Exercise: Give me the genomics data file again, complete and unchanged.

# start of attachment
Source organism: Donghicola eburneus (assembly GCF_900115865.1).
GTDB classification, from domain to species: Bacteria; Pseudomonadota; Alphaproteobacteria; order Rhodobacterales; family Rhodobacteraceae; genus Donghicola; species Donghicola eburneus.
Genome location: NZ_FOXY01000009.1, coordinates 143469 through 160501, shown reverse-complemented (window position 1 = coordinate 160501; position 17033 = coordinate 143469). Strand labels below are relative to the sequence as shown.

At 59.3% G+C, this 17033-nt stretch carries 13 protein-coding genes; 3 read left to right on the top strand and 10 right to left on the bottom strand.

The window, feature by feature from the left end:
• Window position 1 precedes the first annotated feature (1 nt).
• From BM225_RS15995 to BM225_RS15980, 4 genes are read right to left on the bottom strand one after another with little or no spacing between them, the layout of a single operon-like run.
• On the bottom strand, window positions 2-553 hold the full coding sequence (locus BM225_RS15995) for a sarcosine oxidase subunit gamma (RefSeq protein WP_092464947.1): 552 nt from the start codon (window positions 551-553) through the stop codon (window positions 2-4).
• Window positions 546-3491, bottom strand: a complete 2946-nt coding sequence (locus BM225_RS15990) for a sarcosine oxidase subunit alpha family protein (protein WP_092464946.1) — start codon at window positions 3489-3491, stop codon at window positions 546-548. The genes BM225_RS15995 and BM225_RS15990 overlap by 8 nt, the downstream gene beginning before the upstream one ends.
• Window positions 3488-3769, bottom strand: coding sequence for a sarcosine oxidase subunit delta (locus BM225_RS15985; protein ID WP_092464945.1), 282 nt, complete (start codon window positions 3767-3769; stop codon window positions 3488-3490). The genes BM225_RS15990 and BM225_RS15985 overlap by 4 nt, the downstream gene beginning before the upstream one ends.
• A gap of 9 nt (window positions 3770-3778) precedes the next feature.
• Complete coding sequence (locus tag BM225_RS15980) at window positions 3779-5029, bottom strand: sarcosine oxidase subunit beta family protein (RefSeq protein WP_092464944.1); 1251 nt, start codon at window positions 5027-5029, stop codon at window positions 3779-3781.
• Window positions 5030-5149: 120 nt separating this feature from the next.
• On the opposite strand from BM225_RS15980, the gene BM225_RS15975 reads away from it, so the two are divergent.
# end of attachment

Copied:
Source organism: Donghicola eburneus (assembly GCF_900115865.1).
GTDB classification, from domain to species: Bacteria; Pseudomonadota; Alphaproteobacteria; order Rhodobacterales; family Rhodobacteraceae; genus Donghicola; species Donghicola eburneus.
Genome location: NZ_FOXY01000009.1, coordinates 143469 through 160501, shown reverse-complemented (window position 1 = coordinate 160501; position 17033 = coordinate 143469). Strand labels below are relative to the sequence as shown.

At 59.3% G+C, this 17033-nt stretch carries 13 protein-coding genes; 3 read left to right on the top strand and 10 right to left on the bottom strand.

The window, feature by feature from the left end:
• Window position 1 precedes the first annotated feature (1 nt).
• From BM225_RS15995 to BM225_RS15980, 4 genes are read right to left on the bottom strand one after another with little or no spacing between them, the layout of a single operon-like run.
• On the bottom strand, window positions 2-553 hold the full coding sequence (locus BM225_RS15995) for a sarcosine oxidase subunit gamma (RefSeq protein WP_092464947.1): 552 nt from the start codon (window positions 551-553) through the stop codon (window positions 2-4).
• Window positions 546-3491, bottom strand: a complete 2946-nt coding sequence (locus BM225_RS15990) for a sarcosine oxidase subunit alpha family protein (protein WP_092464946.1) — start codon at window positions 3489-3491, stop codon at window positions 546-548. The genes BM225_RS15995 and BM225_RS15990 overlap by 8 nt, the downstream gene beginning before the upstream one ends.
• Window positions 3488-3769, bottom strand: coding sequence for a sarcosine oxidase subunit delta (locus BM225_RS15985; protein ID WP_092464945.1), 282 nt, complete (start codon window positions 3767-3769; stop codon window positions 3488-3490). The genes BM225_RS15990 and BM225_RS15985 overlap by 4 nt, the downstream gene beginning before the upstream one ends.
• A gap of 9 nt (window positions 3770-3778) precedes the next feature.
• Complete coding sequence (locus tag BM225_RS15980) at window positions 3779-5029, bottom strand: sarcosine oxidase subunit beta family protein (RefSeq protein WP_092464944.1); 1251 nt, start codon at window positions 5027-5029, stop codon at window positions 3779-3781.
• Window positions 5030-5149: 120 nt separating this feature from the next.
• On the opposite strand from BM225_RS15980, the gene BM225_RS15975 reads away from it, so the two are divergent.